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THE MUSINGS OF A TRADITIONAL SOUTHERN DEMOCRAT

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Location: Douglas, Coffee Co., The Other Georgia, United States

Sid in his law office where he sits when meeting with clients. Observant eyes will notice the statuette of one of Sid's favorite Democrats.

Sunday, October 25, 2009

Bailouts, the stimulus package, cap-and-trade, turning to health care when the country was concerned about the economy, joblessness, debt & deficits.

Peggy Noonan writes in The Wall Street Journal:

At a certain point, a president must own a presidency. For George W. Bush that point came eight months in, when 9/11 happened. From that point on, the presidency—all his decisions, all the credit and blame for them—was his. The American people didn't hold him responsible for what led up to 9/11, but they held him responsible for everything after it. This is part of the reason the image of him standing on the rubble of the twin towers, bullhorn in hand, on Sept.14, 2001, became an iconic one. It said: I'm owning it.

Mr. Bush surely knew from the moment he put the bullhorn down that he would be judged on everything that followed. And he has been. Early on, the American people rallied to his support, but Americans are practical people. They will support a leader when there is trouble, but there's an unspoken demand, or rather bargain: We're behind you, now fix this, it's yours.

President Obama, in office a month longer than Bush was when 9/11 hit, now owns his presidency. Does he know it? He too stands on rubble, figuratively speaking—a collapsed economy, high and growing unemployment, two wars. Everyone knows what he's standing on. You can almost see the smoke rising around him. He's got a bullhorn in his hand every day.

It's his now. He gets the credit and the blame.

The president doesn't seem to like this moment. Who would? He and his men and women have returned to referring to what they "inherited." And what they inherited was, truly, terrible: again, a severe economic crisis and two wars. But their recent return to this theme is unbecoming. Worse, it is politically unpersuasive. It sounds defensive, like a dodge.

The president said last week, at a San Francisco fund-raiser, that he's busy with a "mop," "cleaning up somebody else's mess," and he doesn't enjoy "somebody sitting back and saying, 'You're not holding the mop the right way.'" Later, in New Orleans, he groused that reporters are always asking "Why haven't you solved world hunger yet?" His surrogates and aides, in appearances and talk shows, have taken to remembering, sometimes at great length, the dire straits we were in when the presidency began.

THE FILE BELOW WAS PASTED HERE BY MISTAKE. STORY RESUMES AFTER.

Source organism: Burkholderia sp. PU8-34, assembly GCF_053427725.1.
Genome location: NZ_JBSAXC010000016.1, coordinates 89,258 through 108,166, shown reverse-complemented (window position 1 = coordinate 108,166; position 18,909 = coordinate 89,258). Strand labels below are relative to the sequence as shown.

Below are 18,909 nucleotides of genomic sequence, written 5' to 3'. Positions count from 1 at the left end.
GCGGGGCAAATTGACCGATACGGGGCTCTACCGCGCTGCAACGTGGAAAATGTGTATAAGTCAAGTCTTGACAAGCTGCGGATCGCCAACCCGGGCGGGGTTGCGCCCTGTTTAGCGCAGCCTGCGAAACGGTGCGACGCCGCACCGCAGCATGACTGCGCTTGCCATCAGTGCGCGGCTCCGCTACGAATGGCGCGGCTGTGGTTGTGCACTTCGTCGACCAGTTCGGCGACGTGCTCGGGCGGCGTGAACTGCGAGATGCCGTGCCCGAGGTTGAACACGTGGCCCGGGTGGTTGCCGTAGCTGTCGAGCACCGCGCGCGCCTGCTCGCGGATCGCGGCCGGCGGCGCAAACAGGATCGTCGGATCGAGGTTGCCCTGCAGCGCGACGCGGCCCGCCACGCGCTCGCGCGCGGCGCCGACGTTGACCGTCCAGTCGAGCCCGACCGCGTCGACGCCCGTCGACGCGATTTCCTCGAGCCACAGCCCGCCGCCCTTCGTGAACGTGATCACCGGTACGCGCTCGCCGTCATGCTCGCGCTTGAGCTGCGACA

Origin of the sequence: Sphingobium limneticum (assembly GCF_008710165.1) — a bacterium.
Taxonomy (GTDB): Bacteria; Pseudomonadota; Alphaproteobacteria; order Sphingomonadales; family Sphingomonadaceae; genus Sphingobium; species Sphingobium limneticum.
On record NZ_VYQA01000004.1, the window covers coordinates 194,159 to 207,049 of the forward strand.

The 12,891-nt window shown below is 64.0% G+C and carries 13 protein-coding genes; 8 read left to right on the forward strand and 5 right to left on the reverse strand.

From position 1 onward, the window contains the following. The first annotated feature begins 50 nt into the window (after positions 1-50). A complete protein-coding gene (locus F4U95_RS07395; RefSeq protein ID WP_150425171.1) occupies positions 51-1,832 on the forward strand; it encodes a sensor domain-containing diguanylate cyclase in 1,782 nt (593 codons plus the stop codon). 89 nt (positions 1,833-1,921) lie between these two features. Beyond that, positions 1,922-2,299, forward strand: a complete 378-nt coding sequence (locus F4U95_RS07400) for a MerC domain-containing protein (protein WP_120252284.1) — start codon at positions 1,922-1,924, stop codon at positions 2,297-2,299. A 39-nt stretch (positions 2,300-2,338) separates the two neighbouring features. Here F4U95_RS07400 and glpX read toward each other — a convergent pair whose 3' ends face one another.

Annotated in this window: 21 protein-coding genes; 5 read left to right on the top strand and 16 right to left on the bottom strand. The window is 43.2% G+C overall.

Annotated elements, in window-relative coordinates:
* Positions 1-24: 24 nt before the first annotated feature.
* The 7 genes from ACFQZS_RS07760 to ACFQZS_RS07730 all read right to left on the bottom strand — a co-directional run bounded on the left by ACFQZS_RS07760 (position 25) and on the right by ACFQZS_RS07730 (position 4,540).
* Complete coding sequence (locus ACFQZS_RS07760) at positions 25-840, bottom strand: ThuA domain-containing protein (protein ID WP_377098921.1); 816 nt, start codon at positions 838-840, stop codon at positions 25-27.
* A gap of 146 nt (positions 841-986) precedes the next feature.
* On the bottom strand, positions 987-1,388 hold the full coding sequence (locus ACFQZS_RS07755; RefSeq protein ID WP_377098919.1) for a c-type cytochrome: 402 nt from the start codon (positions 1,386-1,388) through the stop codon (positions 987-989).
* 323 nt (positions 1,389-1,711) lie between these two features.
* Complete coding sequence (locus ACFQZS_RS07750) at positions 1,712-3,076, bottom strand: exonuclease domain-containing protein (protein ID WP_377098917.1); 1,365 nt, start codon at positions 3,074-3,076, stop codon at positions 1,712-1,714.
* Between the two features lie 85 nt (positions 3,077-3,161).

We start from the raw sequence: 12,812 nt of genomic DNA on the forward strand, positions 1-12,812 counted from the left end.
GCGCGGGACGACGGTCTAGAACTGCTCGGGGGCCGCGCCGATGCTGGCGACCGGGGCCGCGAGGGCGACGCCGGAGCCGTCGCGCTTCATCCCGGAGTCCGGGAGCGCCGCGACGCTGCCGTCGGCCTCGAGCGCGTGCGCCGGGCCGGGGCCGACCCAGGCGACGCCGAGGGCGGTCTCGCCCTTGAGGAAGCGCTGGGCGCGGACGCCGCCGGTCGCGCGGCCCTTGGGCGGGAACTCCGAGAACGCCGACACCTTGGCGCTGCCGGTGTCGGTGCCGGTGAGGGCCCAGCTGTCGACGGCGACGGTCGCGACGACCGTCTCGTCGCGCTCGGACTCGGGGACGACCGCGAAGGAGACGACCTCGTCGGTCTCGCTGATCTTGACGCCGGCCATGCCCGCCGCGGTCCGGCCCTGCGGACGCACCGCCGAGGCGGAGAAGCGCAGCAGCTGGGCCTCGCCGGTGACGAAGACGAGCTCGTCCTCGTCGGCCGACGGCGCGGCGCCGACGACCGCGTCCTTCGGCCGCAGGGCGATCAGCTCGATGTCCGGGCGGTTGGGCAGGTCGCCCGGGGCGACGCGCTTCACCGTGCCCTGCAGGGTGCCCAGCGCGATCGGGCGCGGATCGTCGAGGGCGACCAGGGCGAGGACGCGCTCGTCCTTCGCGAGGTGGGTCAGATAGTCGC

This is not a sign of confidence.

Ominously for him, independents are peeling off. In 2006 and 2008 independents looked like Democrats. They were angry and frustrated by the wars, they sought to rebuke the Bush White House. Now those independents look like Republicans. They worry about joblessness, debts and deficits.

The White House sees the falling support. Thus the reminder: We faced an insuperable challenge, we're mopping up somebody else's mess.

The problem isn't his personality, it's his policies. His problem isn't what George W. Bush left but what he himself has done. It is a problem of political judgment, of putting forward bills that were deeply flawed or off-point. Bailouts, the stimulus package, cap-and-trade; turning to health care at the exact moment in history when his countrymen were turning their concerns to the economy, joblessness, debt and deficits—all of these reflect a misreading of the political terrain. They are matters of political judgment, not personality. (Republicans would best heed this as they gear up for 2010: Don't hit him, hit his policies. That's where the break with the people is occurring.)

The result of all this is flagging public support, a drop in the polls, and independents peeling off.

In this atmosphere, with these dynamics, Mr. Obama's excuse-begging and defensiveness won't work.

Everyone knows he was handed horror. They want him to fix it.

At some point, you own your presidency. At some point it's your rubble. At some point the American people tell you it's yours. The polls now, with the presidential approval numbers going down and the disapproval numbers going up: That's the American people telling him.

1 Comments:

Blogger Concerned said...

Well, that's what he promised the American people when he ran on a "change" ticket. He was going to swoop in, save the day and change everything for the better. Now, I fear that he doesn't care what has to happen for him to affect that "change." Cap and trade, for example, will cost each American family thousands every year in increased energy costs, as well as increased prices on food and consumer goods. Not to mention the millions of jobs that will be lost under this misguided legislation. Write your Senators at http://tiny.cc/pxIgi and let them know that cap and trade is not the change that America wants.

7:06 AM  

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